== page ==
Faults and associated karst collapse suggest conduits for fluid flow that influence hydraulic fracturing-induced seismicity
dissolution karst, hydraulically active faults, induced seismicity, hydraulic fracturing
During December 2011, a swarm of moderate-magnitude earthquakes was induced by hydraulic fracturing (HF) near Cardston, Alberta. Despite seismological associations linking these two processes, the hydrological and tectonic mechanisms involved remain unclear. In this study, we interpret a 3D reflection-seismic survey to delve into the geological factors related to these earthquakes. First, we document a basement-rooted fault on which the earthquake rupture occurred that extends above the targeted reservoir. Second, at the reservoir’s stratigraphic level, anomalous subcircular features are recognized along the fault and are interpreted as resulting from fault-associated karst processes. These observations have implications for HF-induced seismicity, as they suggest hydraulic communication over a large (vertical) distance, reconciling the discrepancy between the culprit well trajectory and earthquake hypocenters. We speculate on how these newly identified geological factors could drive the sporadic appearance of induced seismicity and thus be utilized to avoid earthquake hazards.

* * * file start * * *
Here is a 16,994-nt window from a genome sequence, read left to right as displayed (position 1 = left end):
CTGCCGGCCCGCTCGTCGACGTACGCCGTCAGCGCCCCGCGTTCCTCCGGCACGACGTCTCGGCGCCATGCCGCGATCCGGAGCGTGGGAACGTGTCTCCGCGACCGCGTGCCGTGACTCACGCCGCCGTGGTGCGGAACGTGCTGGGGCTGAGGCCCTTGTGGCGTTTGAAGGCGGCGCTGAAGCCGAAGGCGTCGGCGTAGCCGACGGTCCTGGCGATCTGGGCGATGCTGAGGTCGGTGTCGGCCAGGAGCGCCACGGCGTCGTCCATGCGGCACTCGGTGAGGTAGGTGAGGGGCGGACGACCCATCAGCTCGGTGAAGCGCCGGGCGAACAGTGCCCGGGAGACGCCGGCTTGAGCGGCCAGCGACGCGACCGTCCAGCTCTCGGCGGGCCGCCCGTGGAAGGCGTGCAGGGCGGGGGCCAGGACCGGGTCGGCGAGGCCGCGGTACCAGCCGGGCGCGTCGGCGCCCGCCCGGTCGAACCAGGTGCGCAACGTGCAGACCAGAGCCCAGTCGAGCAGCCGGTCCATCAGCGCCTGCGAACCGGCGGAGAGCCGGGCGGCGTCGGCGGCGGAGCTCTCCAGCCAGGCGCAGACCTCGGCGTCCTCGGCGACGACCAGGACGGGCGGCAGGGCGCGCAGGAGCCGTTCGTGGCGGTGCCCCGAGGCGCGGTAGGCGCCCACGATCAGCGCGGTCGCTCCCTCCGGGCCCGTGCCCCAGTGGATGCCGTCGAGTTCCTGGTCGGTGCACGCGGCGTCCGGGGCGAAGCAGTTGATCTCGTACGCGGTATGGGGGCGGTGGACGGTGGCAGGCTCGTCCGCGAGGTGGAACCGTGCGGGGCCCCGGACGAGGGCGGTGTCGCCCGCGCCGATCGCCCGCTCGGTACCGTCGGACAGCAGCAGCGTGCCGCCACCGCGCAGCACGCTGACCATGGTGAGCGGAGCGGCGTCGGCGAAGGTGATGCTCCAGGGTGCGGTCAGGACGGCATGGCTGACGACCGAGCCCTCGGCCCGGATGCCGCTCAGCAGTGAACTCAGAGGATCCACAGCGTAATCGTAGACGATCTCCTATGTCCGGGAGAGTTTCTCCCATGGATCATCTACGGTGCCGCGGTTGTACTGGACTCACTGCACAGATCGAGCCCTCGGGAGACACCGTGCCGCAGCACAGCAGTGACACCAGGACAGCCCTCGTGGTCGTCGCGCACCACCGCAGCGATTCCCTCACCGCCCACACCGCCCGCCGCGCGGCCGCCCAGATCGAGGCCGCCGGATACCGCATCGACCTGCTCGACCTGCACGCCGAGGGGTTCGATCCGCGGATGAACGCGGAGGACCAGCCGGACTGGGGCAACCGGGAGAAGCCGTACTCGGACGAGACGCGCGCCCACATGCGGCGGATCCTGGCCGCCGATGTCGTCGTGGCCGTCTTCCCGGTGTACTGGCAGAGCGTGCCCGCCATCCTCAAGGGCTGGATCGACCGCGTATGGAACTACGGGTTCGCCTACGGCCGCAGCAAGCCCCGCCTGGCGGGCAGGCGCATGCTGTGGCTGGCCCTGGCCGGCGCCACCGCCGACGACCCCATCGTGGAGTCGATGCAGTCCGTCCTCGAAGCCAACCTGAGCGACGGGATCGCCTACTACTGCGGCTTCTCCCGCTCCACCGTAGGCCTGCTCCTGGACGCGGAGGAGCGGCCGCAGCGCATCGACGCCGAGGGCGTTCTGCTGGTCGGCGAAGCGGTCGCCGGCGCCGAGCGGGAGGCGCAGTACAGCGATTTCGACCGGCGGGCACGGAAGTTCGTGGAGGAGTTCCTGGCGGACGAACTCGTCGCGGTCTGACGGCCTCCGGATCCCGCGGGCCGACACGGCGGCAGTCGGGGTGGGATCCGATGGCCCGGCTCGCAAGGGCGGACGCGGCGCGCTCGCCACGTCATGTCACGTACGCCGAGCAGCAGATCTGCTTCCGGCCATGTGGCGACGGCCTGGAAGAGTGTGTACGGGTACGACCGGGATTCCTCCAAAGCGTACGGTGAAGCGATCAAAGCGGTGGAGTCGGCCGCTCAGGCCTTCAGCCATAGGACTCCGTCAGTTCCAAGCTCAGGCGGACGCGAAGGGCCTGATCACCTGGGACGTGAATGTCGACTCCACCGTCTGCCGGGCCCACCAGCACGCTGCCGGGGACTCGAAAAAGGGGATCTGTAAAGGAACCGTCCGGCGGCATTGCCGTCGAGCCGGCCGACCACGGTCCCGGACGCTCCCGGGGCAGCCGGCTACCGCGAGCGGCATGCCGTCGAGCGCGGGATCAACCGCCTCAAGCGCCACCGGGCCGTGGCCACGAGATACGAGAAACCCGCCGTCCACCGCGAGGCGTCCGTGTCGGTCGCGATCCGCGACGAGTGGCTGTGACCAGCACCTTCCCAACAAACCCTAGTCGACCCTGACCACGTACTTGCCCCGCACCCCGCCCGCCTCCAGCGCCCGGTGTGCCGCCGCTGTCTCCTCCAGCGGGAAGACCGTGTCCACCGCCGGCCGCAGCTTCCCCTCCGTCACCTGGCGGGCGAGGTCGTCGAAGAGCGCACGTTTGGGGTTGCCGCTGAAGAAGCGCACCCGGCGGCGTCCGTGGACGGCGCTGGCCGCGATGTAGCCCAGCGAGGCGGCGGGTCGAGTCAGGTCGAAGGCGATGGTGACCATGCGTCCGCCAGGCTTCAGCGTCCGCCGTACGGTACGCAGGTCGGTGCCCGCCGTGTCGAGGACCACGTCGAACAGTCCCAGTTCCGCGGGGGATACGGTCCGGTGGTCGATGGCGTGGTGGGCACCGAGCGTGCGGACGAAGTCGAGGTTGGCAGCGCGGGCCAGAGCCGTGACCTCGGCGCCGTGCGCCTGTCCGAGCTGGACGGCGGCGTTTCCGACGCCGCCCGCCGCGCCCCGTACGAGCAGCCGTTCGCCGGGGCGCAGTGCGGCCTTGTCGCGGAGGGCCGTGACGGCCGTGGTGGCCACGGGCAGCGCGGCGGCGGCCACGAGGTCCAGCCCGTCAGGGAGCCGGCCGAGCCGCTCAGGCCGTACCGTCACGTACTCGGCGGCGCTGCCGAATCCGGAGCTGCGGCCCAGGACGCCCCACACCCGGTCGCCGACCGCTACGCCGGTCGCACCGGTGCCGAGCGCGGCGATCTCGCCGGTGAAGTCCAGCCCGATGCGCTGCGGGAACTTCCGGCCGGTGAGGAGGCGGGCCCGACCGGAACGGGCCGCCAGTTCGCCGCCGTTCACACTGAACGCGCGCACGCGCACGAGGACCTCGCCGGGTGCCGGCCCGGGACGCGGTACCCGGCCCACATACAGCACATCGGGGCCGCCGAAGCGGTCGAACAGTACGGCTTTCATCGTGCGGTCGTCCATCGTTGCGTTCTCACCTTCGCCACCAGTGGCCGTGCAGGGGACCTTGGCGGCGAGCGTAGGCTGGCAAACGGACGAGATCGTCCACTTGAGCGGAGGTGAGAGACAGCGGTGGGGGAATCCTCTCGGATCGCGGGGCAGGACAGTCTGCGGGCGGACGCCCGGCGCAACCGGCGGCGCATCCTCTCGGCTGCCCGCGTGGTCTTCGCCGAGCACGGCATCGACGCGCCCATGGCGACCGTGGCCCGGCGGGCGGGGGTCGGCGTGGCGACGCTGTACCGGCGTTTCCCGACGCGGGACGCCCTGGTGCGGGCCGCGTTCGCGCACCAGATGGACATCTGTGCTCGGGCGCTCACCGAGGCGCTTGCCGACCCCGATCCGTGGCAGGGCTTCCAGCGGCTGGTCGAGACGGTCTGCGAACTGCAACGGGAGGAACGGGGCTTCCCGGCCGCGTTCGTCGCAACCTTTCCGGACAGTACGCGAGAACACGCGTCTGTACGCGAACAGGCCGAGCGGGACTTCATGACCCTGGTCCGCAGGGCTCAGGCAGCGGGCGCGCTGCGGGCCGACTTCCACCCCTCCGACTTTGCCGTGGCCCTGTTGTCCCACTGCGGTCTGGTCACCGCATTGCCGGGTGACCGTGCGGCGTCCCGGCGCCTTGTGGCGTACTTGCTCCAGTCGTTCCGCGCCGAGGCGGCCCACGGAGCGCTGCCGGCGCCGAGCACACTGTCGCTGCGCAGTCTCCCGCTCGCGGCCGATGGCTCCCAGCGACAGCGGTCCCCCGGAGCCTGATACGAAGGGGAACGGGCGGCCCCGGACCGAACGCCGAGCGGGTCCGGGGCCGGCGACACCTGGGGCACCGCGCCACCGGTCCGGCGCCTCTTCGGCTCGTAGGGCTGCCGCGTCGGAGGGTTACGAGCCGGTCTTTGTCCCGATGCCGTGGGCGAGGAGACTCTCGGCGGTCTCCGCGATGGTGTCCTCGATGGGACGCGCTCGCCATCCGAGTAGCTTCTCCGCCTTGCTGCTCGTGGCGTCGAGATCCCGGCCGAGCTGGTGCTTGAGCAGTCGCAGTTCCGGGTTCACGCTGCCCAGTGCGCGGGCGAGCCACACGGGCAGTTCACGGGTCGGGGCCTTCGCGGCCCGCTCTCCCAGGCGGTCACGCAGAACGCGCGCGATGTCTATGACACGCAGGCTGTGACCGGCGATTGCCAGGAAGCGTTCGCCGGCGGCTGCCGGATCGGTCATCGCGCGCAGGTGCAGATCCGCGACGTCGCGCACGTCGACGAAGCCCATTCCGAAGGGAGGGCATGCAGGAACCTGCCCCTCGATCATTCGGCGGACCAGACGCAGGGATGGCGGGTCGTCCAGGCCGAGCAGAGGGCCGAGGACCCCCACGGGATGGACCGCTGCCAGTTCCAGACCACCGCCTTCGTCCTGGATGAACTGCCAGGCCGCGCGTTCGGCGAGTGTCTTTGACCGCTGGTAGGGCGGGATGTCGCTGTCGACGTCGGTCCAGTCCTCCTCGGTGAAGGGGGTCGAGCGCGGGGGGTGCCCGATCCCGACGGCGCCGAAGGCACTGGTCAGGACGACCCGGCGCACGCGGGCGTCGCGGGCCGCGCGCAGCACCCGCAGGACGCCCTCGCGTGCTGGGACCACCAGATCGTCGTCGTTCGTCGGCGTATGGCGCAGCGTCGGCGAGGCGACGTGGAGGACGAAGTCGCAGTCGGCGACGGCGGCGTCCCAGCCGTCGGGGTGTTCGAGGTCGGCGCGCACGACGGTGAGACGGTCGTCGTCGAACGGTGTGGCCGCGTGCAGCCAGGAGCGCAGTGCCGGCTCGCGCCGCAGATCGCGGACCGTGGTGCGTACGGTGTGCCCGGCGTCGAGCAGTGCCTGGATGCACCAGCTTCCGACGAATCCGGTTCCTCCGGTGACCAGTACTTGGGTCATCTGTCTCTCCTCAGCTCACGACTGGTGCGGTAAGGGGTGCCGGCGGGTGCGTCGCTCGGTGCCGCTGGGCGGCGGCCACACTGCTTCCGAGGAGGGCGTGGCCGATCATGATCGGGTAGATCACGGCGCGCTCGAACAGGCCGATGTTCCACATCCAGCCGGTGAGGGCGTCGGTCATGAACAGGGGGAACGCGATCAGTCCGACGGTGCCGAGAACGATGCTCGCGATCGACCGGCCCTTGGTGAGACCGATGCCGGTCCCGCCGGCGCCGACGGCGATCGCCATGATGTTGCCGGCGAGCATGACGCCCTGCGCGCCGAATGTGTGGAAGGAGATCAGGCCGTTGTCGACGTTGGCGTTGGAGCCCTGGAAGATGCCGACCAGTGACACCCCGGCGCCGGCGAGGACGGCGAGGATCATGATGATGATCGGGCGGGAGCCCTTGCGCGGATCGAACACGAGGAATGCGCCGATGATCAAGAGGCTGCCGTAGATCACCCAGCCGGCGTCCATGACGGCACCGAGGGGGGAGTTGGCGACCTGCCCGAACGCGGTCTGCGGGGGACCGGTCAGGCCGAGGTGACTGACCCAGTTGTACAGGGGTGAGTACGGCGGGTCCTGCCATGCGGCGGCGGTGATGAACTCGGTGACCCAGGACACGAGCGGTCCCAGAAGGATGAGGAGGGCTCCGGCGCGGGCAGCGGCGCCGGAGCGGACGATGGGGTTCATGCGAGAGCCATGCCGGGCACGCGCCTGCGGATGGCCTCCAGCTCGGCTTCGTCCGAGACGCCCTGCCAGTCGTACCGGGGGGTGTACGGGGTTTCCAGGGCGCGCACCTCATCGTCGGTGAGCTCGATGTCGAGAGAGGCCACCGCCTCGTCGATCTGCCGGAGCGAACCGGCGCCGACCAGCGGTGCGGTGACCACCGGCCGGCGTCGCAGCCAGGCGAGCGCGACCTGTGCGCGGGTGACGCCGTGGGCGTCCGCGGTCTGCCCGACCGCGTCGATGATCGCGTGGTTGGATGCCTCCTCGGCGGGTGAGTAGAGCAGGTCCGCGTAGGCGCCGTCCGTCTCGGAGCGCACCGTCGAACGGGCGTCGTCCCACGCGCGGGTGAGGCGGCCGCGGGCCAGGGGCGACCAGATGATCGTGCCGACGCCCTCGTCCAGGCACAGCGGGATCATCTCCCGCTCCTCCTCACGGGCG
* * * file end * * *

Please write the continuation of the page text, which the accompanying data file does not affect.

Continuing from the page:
Galloway, Elwyn, Tyler Hauck, Hilary Corlett, Dinu Pană, and Ryan Schultz. "Faults and associated karst collapse suggest conduits for fluid flow that influence hydraulic fracturing-induced seismicity." Proceedings of the National Academy of Sciences 115, no. 43 (2018): E10003-E10012.
All Rights Reserved